*Disclaimer: The written article is based on a summary of existing scientific literature on the topic of infrared saunas. The article is for educational purposes and the information provided below cannot be taken as a promise to help with acute health problems or diseases.
The claims in the article are backed by 25 scientific references. All references are numbered. You can access the text of the reference by clicking on the number.
"Cardiovascular function", or, "blood vessel and heart health", has become increasingly important in today's society. With people getting older, issues with heart and blood vessels have become either the leading or the second cause of death worldwide (1; 2; 3).
This blog post does not explore that topic! Instead, we'll look at acute effects of sauna bathing on cardiovascular function - i.e. how do your heart, nervous system, and other parts of your body respond to sitting in a sauna immediately after you get in. In other words, I tell you what to expect immediately after getting in a sauna.
Let's find out:
Effect 1: Lowering Blood Pressure By Up To 7 Points
Using a sauna and cardiovascular health's most important effect is perhaps that of lowering blood pressure (4; 5).
In essence, your heart changes its rhythm, and blood flow speed from the upper part of your body to the lower parts decreases by 33%. Systolic blood pressure, moreover, decreased by 7 points, from an average of 127 in the study participants to 120. Diastolic blood pressure had a similar reduction of 7 points, going from 82 to 75.
If you don't know these terms, systolic pressure is how strongly your blood presses against artery walls when your heart is beating. Diastolic pressure occurs when your heart is resting.
Even 30 minutes after using a sauna, that systolic pressure remains low.
Also, overall heart rate increases by up to 70 beats per minute, meaning that's it's a short-term stressor on your body. Exercise is similar in that regard.
Why care about blood pressure?
Well, hypertension, or high blood pressure, is one of the strongest predictors of cardiovascular disease, in the long term (6; 7; 8). There's reasonably strong evidence that sauna bathing also lowers hypertension risk (9; 10).
Effect 2: Boosting Circulation, Specifically Your Smallest Blood Vessels
The second of the effects of sauna on cardiovascular function is an increase in circulation. Why? Well, remember that your heart rate dramatically increases when you spend a long time in a sauna. In that way, using a sauna is similar to engaging in a quick-paced walk (11; 12; 13).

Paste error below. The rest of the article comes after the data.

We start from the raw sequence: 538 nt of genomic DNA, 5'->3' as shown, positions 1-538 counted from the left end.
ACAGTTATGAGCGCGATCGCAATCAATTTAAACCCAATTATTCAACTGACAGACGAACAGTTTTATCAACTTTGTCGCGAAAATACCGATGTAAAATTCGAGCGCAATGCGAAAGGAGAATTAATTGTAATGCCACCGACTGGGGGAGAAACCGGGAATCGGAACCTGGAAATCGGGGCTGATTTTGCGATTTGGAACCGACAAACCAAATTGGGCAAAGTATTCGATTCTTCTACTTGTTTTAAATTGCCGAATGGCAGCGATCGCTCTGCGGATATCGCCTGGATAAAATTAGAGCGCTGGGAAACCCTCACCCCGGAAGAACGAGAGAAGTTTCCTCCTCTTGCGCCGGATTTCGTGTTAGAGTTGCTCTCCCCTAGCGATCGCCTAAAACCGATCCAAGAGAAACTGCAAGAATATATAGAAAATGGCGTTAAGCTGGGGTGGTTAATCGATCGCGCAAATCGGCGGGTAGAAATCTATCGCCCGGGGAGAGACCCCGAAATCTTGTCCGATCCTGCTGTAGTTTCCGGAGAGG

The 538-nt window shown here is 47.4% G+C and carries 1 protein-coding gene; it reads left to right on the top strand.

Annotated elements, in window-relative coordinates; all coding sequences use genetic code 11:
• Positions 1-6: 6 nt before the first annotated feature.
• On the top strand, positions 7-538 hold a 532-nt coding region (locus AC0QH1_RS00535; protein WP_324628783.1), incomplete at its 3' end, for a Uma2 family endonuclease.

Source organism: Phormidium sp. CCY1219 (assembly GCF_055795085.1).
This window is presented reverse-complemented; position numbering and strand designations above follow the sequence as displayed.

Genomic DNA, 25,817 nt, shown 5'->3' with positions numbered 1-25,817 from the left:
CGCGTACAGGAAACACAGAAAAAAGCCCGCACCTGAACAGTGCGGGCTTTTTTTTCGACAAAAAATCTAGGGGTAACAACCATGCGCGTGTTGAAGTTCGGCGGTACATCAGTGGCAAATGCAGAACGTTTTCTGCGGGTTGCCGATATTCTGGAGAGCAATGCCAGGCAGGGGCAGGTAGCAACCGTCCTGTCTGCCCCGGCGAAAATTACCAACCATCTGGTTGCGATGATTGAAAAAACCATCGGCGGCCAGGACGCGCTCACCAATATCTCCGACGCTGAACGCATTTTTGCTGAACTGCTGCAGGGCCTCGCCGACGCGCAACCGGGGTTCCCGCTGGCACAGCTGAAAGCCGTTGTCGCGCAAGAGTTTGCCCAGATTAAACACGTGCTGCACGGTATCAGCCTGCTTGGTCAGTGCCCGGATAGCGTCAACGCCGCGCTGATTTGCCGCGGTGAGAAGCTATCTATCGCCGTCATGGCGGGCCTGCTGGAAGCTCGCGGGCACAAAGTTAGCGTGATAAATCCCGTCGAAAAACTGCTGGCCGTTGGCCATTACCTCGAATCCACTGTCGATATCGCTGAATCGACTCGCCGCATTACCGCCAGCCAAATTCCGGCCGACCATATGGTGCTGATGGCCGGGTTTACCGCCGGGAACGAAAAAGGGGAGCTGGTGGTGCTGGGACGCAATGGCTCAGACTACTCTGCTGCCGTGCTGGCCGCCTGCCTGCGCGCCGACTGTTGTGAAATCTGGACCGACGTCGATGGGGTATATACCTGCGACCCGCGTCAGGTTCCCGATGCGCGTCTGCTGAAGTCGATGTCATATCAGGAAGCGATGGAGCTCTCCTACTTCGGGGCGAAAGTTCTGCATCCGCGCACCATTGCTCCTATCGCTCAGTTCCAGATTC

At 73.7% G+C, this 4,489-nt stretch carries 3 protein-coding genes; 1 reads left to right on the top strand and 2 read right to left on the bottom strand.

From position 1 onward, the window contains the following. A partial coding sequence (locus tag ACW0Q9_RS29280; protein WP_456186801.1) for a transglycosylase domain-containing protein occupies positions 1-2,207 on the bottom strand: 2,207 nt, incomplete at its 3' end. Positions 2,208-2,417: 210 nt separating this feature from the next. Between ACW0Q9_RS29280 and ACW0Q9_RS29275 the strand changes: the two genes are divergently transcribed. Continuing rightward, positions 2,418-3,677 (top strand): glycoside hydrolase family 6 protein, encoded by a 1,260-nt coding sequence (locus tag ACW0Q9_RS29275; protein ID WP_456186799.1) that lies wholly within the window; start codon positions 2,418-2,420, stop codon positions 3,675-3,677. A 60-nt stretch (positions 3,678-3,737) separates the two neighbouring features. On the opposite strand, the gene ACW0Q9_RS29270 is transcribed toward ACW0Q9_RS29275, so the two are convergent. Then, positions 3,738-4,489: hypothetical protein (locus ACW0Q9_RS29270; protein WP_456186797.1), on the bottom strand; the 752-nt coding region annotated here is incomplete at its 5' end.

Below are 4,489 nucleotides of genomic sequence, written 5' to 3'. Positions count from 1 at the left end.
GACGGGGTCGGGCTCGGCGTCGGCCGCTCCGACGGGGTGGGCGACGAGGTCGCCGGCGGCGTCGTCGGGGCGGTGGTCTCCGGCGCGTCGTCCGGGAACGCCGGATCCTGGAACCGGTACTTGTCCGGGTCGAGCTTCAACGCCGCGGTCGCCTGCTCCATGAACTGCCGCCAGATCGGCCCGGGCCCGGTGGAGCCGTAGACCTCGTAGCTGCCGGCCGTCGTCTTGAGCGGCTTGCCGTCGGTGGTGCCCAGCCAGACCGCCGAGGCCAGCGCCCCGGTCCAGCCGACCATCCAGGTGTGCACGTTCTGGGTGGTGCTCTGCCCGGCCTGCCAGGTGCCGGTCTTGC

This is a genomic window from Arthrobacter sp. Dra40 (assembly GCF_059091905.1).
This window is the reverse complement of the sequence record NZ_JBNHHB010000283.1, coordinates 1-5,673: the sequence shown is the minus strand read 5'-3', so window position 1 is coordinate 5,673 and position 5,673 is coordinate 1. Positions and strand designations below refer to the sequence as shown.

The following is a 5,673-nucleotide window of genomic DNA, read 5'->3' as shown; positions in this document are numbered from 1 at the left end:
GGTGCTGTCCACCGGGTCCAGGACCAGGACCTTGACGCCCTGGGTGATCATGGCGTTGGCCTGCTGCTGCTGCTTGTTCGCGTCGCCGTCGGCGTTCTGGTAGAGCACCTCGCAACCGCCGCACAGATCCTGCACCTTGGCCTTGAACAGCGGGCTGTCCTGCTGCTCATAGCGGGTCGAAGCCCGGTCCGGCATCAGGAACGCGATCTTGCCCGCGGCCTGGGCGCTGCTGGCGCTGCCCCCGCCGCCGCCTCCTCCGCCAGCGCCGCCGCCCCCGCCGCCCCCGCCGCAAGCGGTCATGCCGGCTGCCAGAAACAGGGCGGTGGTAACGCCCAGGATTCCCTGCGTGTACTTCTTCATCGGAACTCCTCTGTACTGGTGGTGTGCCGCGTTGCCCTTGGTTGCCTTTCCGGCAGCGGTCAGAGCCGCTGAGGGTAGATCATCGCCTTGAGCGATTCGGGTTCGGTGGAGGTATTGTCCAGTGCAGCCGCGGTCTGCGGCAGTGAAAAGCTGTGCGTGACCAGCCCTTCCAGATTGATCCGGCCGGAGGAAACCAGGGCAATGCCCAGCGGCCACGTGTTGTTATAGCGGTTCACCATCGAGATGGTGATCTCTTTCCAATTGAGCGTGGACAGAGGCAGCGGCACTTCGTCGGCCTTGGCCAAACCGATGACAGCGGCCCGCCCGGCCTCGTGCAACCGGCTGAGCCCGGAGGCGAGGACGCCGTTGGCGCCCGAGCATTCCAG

In relation to the decrease in the speed of circulation and blood pressure, the heart pumps much harder to compensate. Blood flow to the organs in your stomach also goes down, while blood flow to the extremities increases. That blood flow pattern is supportive of allowing your body to sweat more efficiently.
In time, moreover, overall circulation also improves if you consistently hit the sauna every week - preferably a few times a week!
And even though the scientific evidence isn't yet fully convincing, it's reasonable to hypothesize that sauna use also increase your microcirculation.
With "microcirculation" I mean the very tiny blood vessels that exchange nutrients and toxins with your cells. These blood vessels are called "capillaries", and through exercise and potentially also sauna use you can increase the density of these blood vessels.
I will say that this blood circulation benefit is not immediate, although, the improvement in overall circulation is. For the best effects, consistent sauna use is best!
Effect 3: Long-Term Overall Cardiovascular Disease Mitigation
So you might think: what are the long-term effects of these previous two benefits? "How good is sauna for your cardiovascular health?"
Let me explain:
Sauna use lowers your overall cardiovascular risk through many more mechanisms than the ones I just described. For instance, according to an excellent systematic review from 2018 (14):